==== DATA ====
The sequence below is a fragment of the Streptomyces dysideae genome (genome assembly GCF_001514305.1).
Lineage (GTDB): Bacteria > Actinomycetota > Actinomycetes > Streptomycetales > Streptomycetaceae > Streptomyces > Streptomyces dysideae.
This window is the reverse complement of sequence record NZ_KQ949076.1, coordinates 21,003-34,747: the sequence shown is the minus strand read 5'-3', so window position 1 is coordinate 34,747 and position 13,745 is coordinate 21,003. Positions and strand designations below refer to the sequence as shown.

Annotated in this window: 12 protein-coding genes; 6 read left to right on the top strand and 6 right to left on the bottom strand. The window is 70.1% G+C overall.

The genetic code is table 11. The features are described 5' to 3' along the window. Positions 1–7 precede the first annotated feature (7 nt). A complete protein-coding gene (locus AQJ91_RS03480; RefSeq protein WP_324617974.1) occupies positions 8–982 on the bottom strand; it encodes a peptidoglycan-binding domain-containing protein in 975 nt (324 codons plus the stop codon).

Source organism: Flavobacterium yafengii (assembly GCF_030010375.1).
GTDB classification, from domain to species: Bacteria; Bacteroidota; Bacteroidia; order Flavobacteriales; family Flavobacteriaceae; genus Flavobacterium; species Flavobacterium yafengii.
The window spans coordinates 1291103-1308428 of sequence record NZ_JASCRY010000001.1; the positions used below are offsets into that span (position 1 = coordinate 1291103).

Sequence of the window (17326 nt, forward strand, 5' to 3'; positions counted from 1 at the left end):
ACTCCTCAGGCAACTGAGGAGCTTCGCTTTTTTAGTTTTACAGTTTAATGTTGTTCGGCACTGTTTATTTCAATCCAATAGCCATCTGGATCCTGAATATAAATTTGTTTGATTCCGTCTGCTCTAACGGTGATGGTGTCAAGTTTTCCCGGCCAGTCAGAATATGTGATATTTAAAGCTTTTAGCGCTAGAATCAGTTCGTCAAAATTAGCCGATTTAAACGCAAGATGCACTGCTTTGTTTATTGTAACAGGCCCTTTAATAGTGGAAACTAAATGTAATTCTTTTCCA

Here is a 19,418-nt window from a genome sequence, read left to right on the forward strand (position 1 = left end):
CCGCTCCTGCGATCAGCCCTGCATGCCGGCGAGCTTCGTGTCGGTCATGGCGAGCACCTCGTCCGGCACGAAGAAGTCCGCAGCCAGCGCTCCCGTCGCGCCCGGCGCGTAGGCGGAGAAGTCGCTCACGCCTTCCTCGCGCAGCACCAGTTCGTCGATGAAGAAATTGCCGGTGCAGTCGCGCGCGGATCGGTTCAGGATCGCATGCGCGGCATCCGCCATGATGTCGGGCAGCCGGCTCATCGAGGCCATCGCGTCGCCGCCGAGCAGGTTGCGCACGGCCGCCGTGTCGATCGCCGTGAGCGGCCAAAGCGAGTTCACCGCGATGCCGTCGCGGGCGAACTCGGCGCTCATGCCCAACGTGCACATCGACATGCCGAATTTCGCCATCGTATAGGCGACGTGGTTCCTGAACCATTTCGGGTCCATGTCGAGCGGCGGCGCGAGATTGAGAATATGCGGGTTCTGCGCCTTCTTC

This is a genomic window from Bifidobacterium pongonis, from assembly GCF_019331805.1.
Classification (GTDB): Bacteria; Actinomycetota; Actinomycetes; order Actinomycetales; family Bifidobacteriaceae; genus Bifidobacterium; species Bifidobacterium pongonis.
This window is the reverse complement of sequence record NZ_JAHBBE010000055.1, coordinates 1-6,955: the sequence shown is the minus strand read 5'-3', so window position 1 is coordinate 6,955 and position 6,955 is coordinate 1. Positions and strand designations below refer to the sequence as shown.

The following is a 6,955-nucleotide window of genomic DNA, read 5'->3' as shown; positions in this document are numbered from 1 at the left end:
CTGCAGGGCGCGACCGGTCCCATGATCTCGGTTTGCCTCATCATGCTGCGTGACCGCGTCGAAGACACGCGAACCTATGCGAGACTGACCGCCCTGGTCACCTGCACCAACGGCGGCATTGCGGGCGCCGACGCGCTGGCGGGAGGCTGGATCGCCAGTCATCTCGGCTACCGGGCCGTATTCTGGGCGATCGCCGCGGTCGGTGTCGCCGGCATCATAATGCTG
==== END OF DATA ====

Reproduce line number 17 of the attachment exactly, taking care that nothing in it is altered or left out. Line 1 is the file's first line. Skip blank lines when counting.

CTGCAGGGCGCGACCGGTCCCATGATCTCGGTTTGCCTCATCATGCTGCGTGACCGCGTCGAAGACACGCGAACCTATGCGAGACTGACCGCCCTGGTCACCTGCACCAACGGCGGCATTGCGGGCGCCGACGCGCTGGCGGGAGGCTGGATCGCCAGTCATCTCGGCTACCGGGCCGTATTCTGGGCGATCGCCGCGGTCGGTGTCGCCGGCATCATAATGCTG